11 December 2007

Artful writing

Journalists report facts. They don’t cook up stories from their imagination. Cooking up stories is a novelist’s prerogative. Journalists state facts in impersonal tones, leaving out all emotion from their writing. They don’t personalise events as they happen, or happened. They never use ‘I’ in their narratives. That creative licence belongs to the novelist.

The journalist who turns to write novels requires a reversal of role – a change in discipline, a switching of personalities. The new path can be treacherous for those who are reluctant to leave their former profession behind. For, a journalist’s world is that of reality, while a novelist’s is that of fiction.

However, going by the number of journalists who have become novelists – some even managing to maintain both professions simultaneously – perhaps, the transformation isn’t difficult for the talented. Ernest Hemingway is a wonderful example of this model. Although Hemingway was in Spain to report on the Civil War (which he did, of course; and even joined forces with the militia against the fascists), he is better remembered by us for his novel ‘For Whom The Bell Tolls’, a fictional narrative from his experiences there.

However, Hemingway had kept his journalism and his fiction separate – unlike Javier Cercas, author of ‘Soldiers of Salamis’ (please read my previous post), who seems to artfully mix the two. In his book, Cercas, also a journalist- novelist like Hemingway, narrates a particular event from the Spanish Civil War and its investigation 60-odd years later by a journalist-novelist. In fact, in the book, the journalist-novelist character is also called ‘Javier Cercas’.

This writer’s trick/technique can be a little confusing (I remember novelist Paul Auster had used ‘Paul Auster’ as a character in his novel ‘City of Glass’ some 20 years ago which could have been Paul Auster himself), but what amazes me about Cercas is his skill in weaving in and out of fact and fiction with the greatest ease, using the ‘I’ as a sort of self-reflexive technique to narrate the story. So, in ‘Soldiers of Salamis’, we (the readers) often find it difficult to distinguish the reality from the fiction.

Is this artful writing or just a writer’s trick to make the fiction seem real? Perhaps, it’s a bit of both. In an interview with Richard Lea in Guardian Unlimited some six months ago, Cercas explains himself about his writing style (and I quote from that article, ‘Really intense tales’):

His self-reflexive technique, he explains, came out of a series of experimental columns for the Spanish newspaper, El Pais, which continues to this day. “I began to write some weird stuff in El Pais, using the ‘I’,” he says, “and then I became aware that this ‘I’ was fictional, even in a newspaper. They were experimental, crazy columns, and I began to write in a different way, that some people describe as ‘self-fiction’.”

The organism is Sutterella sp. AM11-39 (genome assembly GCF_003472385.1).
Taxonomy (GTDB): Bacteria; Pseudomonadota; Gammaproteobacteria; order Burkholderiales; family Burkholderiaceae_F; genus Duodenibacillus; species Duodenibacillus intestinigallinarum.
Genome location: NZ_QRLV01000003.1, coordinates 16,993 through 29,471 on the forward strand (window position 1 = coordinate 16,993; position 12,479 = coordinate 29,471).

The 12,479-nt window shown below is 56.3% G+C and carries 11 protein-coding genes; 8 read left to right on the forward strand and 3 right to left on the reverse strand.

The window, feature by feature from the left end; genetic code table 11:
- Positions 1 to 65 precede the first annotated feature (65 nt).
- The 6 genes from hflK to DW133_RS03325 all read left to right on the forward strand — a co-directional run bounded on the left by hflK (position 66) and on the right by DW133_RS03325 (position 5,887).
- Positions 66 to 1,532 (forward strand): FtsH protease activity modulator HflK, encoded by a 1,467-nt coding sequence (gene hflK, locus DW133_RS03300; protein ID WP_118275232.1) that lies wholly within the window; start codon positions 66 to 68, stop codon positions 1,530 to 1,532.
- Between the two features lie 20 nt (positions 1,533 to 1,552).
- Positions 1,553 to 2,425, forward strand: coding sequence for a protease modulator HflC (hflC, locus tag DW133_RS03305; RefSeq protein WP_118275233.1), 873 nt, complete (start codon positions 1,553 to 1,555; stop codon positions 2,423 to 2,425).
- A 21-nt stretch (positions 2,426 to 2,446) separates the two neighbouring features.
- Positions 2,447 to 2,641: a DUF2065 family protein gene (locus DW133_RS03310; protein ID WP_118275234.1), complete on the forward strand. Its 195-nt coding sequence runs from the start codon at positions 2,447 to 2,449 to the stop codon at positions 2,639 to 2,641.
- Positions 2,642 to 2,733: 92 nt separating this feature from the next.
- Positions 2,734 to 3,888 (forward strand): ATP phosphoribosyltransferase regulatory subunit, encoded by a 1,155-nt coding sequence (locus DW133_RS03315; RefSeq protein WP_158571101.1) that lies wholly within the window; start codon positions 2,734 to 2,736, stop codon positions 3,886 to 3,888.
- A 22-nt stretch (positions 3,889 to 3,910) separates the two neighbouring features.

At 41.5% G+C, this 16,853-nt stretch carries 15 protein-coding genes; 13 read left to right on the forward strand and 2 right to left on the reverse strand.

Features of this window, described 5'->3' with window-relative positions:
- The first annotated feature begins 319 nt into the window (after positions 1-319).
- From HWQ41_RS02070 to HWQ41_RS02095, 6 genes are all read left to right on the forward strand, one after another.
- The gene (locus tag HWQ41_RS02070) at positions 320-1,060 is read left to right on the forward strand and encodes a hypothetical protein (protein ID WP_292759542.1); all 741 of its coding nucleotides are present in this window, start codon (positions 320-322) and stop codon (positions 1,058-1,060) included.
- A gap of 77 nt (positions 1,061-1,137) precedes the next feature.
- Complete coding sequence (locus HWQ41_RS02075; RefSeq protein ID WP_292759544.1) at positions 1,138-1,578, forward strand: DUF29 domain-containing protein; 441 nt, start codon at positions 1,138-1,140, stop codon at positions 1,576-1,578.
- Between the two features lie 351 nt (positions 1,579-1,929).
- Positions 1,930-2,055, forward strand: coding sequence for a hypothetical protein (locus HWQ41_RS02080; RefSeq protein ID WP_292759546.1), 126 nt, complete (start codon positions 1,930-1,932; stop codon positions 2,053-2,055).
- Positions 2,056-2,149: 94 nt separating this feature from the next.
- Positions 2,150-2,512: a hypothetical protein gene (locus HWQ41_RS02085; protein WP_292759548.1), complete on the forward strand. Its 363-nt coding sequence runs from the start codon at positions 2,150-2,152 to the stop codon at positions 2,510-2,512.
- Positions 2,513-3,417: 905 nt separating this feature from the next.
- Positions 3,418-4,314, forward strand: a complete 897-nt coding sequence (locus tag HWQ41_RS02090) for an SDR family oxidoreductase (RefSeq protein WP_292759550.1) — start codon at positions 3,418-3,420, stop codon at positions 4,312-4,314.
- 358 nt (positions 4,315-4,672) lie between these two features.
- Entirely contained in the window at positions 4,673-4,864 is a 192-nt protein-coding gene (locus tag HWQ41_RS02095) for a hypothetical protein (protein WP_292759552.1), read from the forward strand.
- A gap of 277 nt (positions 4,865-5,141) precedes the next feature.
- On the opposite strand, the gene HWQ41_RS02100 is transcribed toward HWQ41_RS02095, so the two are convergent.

So the books aren’t true tales? “Of course not,” he smiles. “These narrators in the books are not myself, even though in the case of Soldiers of Salamis the name is my name.” According to Cercas, the first person voice is the natural starting point for fiction. To reach the third person was a “conquest” for him, but having achieved that stage of detachment he realised that the first person offers the writer many possibilities.

“The idea of putting oneself in the novel, more or less explicitly, is not new,” he observes. “There’s a whole bunch of writers that use this kind of ‘I’.” He mentions Cervantes, Borges, Roth.

Javier Cercas’ interview with Richard Lea is an amazing read by itself – and I recommend reading it in full. Here’s the link.

[Citation: ‘Really intense tales’, Richard Lea, Guardian Unlimited, 15 June 2007]


Madhuri said...

I think the use of I comes naturally when you are writing from one person's perspective. To think of it, an omnipresent, God-like narration, who can observe everyone and their thoughts is slightly un-natural and uses a bit more thinking.

runawaysun said...

Unnatural? Perhaps. It certainly requires more thinking. Confusion arises when the author becomes a key character in his own novel. That’s because the author, necessarily, has the job of creating (and developing) all the characters and the plot for the novel. The reader can be misled by this.

Javier Cercas comments on this in the Richard Lea (Guardian Unlimited) article I had linked to in my post. Richard Lea writes: “After the success of Soldiers of Salamis, he tells me, people would stop his father in the street and say "I thought you were dead", because the fictional Cercas had lost his father.”

Madhuri said...

I certainly think he took it a little too far by calling the fictional character after his own name!

runawaysun said...

It looks that way. I guess creative people should be allowed to experiment.